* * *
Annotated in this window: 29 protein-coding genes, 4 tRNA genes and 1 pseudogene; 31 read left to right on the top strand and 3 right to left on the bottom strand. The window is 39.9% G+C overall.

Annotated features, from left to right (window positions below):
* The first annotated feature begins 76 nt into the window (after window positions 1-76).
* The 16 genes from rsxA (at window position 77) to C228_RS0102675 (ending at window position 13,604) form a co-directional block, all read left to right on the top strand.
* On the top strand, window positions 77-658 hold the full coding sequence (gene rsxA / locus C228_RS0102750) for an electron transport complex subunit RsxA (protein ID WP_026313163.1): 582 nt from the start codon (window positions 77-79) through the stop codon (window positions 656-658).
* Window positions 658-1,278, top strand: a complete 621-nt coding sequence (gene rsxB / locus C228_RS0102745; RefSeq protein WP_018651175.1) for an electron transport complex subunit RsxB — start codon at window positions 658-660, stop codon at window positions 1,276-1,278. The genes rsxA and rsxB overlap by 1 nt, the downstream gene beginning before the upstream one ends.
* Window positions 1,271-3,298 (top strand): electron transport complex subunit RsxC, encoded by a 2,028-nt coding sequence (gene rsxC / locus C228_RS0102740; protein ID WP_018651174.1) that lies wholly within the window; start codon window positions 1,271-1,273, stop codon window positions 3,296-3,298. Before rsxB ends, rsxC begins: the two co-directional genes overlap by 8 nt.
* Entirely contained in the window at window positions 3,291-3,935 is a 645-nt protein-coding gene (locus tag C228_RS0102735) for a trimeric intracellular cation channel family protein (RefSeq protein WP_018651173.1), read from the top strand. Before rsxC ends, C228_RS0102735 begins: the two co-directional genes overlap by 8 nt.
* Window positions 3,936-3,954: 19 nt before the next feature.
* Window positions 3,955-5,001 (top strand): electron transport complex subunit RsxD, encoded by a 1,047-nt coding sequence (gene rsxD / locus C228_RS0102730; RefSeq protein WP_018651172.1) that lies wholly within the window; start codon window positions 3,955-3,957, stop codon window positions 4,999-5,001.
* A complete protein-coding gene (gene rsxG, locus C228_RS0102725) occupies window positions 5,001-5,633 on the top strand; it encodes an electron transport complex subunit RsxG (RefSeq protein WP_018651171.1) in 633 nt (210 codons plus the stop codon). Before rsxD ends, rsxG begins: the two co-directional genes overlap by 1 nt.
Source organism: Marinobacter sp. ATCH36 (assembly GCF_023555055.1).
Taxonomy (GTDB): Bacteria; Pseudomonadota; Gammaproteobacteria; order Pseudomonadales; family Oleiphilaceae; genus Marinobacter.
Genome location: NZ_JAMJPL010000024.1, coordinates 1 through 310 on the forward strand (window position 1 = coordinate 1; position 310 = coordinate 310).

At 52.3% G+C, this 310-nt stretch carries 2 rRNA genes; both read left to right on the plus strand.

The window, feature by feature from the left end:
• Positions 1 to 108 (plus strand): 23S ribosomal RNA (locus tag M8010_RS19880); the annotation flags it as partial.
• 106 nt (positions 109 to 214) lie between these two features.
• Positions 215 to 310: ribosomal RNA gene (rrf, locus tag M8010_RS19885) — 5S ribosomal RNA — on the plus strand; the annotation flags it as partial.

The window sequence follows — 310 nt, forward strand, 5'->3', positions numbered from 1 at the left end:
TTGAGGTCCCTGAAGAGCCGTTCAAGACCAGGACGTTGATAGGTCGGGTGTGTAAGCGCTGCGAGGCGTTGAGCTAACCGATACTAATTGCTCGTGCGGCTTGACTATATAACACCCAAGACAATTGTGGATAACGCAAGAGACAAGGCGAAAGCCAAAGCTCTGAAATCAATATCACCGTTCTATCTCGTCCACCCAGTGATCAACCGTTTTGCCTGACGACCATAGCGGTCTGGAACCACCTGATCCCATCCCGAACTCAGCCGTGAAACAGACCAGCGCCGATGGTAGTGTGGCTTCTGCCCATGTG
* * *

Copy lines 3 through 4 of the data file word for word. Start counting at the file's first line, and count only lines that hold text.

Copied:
* The first annotated feature begins 76 nt into the window (after window positions 1-76).
* The 16 genes from rsxA (at window position 77) to C228_RS0102675 (ending at window position 13,604) form a co-directional block, all read left to right on the top strand.